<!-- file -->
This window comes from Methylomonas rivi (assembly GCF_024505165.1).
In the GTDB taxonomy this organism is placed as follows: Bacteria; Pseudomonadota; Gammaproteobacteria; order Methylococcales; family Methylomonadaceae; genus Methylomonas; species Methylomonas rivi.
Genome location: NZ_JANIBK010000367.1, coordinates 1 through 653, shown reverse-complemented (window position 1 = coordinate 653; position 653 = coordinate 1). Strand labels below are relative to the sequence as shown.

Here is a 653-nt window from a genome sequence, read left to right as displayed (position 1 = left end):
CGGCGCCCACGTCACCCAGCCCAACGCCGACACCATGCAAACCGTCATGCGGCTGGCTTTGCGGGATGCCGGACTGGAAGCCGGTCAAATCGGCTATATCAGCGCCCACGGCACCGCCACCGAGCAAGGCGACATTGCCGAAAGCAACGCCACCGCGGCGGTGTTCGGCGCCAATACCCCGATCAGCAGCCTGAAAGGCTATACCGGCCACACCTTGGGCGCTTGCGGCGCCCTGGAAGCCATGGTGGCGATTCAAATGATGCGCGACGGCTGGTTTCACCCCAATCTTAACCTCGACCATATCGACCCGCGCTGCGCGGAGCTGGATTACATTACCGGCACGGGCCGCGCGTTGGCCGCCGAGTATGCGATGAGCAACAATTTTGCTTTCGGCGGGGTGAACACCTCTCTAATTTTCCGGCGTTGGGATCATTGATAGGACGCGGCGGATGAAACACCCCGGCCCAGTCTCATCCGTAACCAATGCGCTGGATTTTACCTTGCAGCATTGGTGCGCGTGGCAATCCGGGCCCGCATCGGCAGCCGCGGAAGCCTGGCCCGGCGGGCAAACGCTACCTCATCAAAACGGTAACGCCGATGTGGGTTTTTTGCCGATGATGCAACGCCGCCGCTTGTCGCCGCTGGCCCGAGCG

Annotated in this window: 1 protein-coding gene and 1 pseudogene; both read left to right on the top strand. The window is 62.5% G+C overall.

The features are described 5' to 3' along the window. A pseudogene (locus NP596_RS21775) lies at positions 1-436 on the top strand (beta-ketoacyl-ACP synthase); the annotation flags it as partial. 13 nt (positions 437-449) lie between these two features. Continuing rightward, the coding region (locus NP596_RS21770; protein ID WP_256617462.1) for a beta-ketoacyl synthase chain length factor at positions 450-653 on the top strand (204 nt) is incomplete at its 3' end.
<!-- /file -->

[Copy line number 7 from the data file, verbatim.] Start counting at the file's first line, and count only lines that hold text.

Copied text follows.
The features are described 5' to 3' along the window. A pseudogene (locus NP596_RS21775) lies at positions 1-436 on the top strand (beta-ketoacyl-ACP synthase); the annotation flags it as partial. 13 nt (positions 437-449) lie between these two features. Continuing rightward, the coding region (locus NP596_RS21770; protein ID WP_256617462.1) for a beta-ketoacyl synthase chain length factor at positions 450-653 on the top strand (204 nt) is incomplete at its 3' end.